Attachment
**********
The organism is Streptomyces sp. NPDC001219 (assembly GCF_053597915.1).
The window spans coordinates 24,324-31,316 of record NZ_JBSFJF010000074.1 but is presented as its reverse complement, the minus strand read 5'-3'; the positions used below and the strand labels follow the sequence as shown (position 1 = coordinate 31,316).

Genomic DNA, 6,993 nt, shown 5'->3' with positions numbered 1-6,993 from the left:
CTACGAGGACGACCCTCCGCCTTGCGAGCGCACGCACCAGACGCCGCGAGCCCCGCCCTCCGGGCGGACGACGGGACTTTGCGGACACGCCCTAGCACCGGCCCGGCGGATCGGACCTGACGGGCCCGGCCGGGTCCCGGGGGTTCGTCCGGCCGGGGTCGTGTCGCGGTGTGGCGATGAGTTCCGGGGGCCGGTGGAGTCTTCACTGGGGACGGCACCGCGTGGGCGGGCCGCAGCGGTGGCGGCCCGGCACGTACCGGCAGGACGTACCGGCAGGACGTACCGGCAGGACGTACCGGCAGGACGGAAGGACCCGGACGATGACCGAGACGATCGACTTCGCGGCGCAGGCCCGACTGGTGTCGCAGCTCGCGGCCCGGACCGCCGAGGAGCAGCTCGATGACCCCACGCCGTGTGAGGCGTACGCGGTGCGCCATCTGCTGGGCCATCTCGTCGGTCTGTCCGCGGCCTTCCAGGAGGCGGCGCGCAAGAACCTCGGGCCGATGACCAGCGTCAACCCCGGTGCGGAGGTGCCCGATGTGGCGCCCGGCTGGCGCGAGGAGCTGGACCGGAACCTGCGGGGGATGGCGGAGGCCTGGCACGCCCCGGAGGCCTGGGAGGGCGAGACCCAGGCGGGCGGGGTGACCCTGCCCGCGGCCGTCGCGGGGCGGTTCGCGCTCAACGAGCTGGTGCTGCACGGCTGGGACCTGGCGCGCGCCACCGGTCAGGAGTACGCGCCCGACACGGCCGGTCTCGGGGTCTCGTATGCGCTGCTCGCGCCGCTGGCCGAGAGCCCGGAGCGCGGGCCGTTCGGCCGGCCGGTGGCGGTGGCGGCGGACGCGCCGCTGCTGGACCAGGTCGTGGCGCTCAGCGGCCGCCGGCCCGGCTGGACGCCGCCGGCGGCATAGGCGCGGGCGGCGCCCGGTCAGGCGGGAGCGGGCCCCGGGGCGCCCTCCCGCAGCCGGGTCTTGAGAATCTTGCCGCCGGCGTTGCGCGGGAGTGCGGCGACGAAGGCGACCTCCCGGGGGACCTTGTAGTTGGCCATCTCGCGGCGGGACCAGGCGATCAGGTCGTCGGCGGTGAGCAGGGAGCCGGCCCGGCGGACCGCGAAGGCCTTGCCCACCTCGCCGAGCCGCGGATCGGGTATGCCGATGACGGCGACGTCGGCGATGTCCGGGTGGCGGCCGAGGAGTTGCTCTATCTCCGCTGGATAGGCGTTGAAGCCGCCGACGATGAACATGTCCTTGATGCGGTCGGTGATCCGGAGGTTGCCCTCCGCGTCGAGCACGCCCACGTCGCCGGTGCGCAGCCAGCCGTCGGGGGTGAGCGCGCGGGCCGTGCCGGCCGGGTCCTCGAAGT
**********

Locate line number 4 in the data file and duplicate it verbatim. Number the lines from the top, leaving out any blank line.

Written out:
CTACGAGGACGACCCTCCGCCTTGCGAGCGCACGCACCAGACGCCGCGAGCCCCGCCCTCCGGGCGGACGACGGGACTTTGCGGACACGCCCTAGCACCGGCCCGGCGGATCGGACCTGACGGGCCCGGCCGGGTCCCGGGGGTTCGTCCGGCCGGGGTCGTGTCGCGGTGTGGCGATGAGTTCCGGGGGCCGGTGGAGTCTTCACTGGGGACGGCACCGCGTGGGCGGGCCGCAGCGGTGGCGGCCCGGCACGTACCGGCAGGACGTACCGGCAGGACGTACCGGCAGGACGTACCGGCAGGACGGAAGGACCCGGACGATGACCGAGACGATCGACTTCGCGGCGCAGGCCCGACTGGTGTCGCAGCTCGCGGCCCGGACCGCCGAGGAGCAGCTCGATGACCCCACGCCGTGTGAGGCGTACGCGGTGCGCCATCTGCTGGGCCATCTCGTCGGTCTGTCCGCGGCCTTCCAGGAGGCGGCGCGCAAGAACCTCGGGCCGATGACCAGCGTCAACCCCGGTGCGGAGGTGCCCGATGTGGCGCCCGGCTGGCGCGAGGAGCTGGACCGGAACCTGCGGGGGATGGCGGAGGCCTGGCACGCCCCGGAGGCCTGGGAGGGCGAGACCCAGGCGGGCGGGGTGACCCTGCCCGCGGCCGTCGCGGGGCGGTTCGCGCTCAACGAGCTGGTGCTGCACGGCTGGGACCTGGCGCGCGCCACCGGTCAGGAGTACGCGCCCGACACGGCCGGTCTCGGGGTCTCGTATGCGCTGCTCGCGCCGCTGGCCGAGAGCCCGGAGCGCGGGCCGTTCGGCCGGCCGGTGGCGGTGGCGGCGGACGCGCCGCTGCTGGACCAGGTCGTGGCGCTCAGCGGCCGCCGGCCCGGCTGGACGCCGCCGGCGGCATAGGCGCGGGCGGCGCCCGGTCAGGCGGGAGCGGGCCCCGGGGCGCCCTCCCGCAGCCGGGTCTTGAGAATCTTGCCGCCGGCGTTGCGCGGGAGTGCGGCGACGAAGGCGACCTCCCGGGGGACCTTGTAGTTGGCCATCTCGCGGCGGGACCAGGCGATCAGGTCGTCGGCGGTGAGCAGGGAGCCGGCCCGGCGGACCGCGAAGGCCTTGCCCACCTCGCCGAGCCGCGGATCGGGTATGCCGATGACGGCGACGTCGGCGATGTCCGGGTGGCGGCCGAGGAGTTGCTCTATCTCCGCTGGATAGGCGTTGAAGCCGCCGACGATGAACATGTCCTTGATGCGGTCGGTGATCCGGAGGTTGCCCTCCGCGTCGAGCACGCCCACGTCGCCGGTGCGCAGCCAGCCGTCGGGGGTGAGCGCGCGGGCCGTGCCGGCCGGGTCCTCGAAGT